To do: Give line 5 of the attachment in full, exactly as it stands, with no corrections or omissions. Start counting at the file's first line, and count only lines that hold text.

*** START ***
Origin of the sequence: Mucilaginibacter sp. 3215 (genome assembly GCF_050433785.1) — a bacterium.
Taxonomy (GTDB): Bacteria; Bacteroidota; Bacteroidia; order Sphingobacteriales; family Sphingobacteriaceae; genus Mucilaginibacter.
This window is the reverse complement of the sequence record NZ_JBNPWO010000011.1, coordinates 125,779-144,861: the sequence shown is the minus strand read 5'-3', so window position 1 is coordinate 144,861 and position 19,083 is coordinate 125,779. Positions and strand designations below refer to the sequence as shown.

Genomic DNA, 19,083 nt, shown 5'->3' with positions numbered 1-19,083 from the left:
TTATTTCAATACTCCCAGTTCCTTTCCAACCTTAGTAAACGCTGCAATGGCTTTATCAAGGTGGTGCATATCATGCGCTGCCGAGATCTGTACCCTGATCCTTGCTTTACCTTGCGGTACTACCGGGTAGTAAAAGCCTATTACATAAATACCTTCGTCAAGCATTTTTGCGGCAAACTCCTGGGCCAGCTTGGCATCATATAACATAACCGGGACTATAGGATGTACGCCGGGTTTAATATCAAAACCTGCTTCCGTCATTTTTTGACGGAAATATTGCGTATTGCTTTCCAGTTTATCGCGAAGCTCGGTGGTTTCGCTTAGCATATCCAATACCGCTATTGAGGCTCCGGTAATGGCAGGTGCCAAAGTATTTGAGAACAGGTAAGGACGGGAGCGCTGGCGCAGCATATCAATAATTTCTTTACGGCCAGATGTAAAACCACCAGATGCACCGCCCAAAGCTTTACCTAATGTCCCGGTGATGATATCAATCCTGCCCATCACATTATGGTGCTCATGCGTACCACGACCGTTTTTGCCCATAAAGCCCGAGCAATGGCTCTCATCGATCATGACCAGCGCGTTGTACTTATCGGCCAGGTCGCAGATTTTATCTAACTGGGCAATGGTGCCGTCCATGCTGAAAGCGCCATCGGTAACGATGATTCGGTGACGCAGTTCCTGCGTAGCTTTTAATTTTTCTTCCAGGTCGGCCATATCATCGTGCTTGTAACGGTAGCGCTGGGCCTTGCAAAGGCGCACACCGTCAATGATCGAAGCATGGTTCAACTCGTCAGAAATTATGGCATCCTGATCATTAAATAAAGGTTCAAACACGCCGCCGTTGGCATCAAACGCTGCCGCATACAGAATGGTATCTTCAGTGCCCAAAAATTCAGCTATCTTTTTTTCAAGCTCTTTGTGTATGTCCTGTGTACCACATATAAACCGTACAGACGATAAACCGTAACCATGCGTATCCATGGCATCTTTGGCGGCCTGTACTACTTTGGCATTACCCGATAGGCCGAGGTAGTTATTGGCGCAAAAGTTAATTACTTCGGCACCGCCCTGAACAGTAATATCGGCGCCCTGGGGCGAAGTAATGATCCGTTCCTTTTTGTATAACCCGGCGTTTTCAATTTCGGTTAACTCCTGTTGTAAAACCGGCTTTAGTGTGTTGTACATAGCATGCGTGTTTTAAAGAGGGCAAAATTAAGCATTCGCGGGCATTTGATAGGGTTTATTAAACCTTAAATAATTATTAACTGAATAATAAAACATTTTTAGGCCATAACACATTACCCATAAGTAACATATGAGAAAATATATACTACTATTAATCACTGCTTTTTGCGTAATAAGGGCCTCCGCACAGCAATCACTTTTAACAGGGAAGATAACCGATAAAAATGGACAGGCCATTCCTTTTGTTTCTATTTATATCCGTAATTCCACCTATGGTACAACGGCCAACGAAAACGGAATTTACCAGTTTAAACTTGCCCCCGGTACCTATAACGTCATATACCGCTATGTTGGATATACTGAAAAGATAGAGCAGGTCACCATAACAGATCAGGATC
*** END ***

TTATTTCAATACTCCCAGTTCCTTTCCAACCTTAGTAAACGCTGCAATGGCTTTATCAAGGTGGTGCATATCATGCGCTGCCGAGATCTGTACCCTGATCCTTGCTTTACCTTGCGGTACTACCGGGTAGTAAAAGCCTATTACATAAATACCTTCGTCAAGCATTTTTGCGGCAAACTCCTGGGCCAGCTTGGCATCATATAACATAACCGGGACTATAGGATGTACGCCGGGTTTAATATCAAAACCTGCTTCCGTCATTTTTTGACGGAAATATTGCGTATTGCTTTCCAGTTTATCGCGAAGCTCGGTGGTTTCGCTTAGCATATCCAATACCGCTATTGAGGCTCCGGTAATGGCAGGTGCCAAAGTATTTGAGAACAGGTAAGGACGGGAGCGCTGGCGCAGCATATCAATAATTTCTTTACGGCCAGATGTAAAACCACCAGATGCACCGCCCAAAGCTTTACCTAATGTCCCGGTGATGATATCAATCCTGCCCATCACATTATGGTGCTCATGCGTACCACGACCGTTTTTGCCCATAAAGCCCGAGCAATGGCTCTCATCGATCATGACCAGCGCGTTGTACTTATCGGCCAGGTCGCAGATTTTATCTAACTGGGCAATGGTGCCGTCCATGCTGAAAGCGCCATCGGTAACGATGATTCGGTGACGCAGTTCCTGCGTAGCTTTTAATTTTTCTTCCAGGTCGGCCATATCATCGTGCTTGTAACGGTAGCGCTGGGCCTTGCAAAGGCGCACACCGTCAATGATCGAAGCATGGTTCAACTCGTCAGAAATTATGGCATCCTGATCATTAAATAAAGGTTCAAACACGCCGCCGTTGGCATCAAACGCTGCCGCATACAGAATGGTATCTTCAGTGCCCAAAAATTCAGCTATCTTTTTTTCAAGCTCTTTGTGTATGTCCTGTGTACCACATATAAACCGTACAGACGATAAACCGTAACCATGCGTATCCATGGCATCTTTGGCGGCCTGTACTACTTTGGCATTACCCGATAGGCCGAGGTAGTTATTGGCGCAAAAGTTAATTACTTCGGCACCGCCCTGAACAGTAATATCGGCGCCCTGGGGCGAAGTAATGATCCGTTCCTTTTTGTATAACCCGGCGTTTTCAATTTCGGTTAACTCCTGTTGTAAAACCGGCTTTAGTGTGTTGTACATAGCATGCGTGTTTTAAAGAGGGCAAAATTAAGCATTCGCGGGCATTTGATAGGGTTTATTAAACCTTAAATAATTATTAACTGAATAATAAAACATTTTTAGGCCATAACACATTACCCATAAGTAACATATGAGAAAATATATACTACTATTAATCACTGCTTTTTGCGTAATAAGGGCCTCCGCACAGCAATCACTTTTAACAGGGAAGATAACCGATAAAAATGGACAGGCCATTCCTTTTGTTTCTATTTATATCCGTAATTCCACCTATGGTACAACGGCCAACGAAAACGGAATTTACCAGTTTAAACTTGCCCCCGGTACCTATAACGTCATATACCGCTATGTTGGATATACTGAAAAGATAGAGCAGGTCACCATAACAGATCAGGATC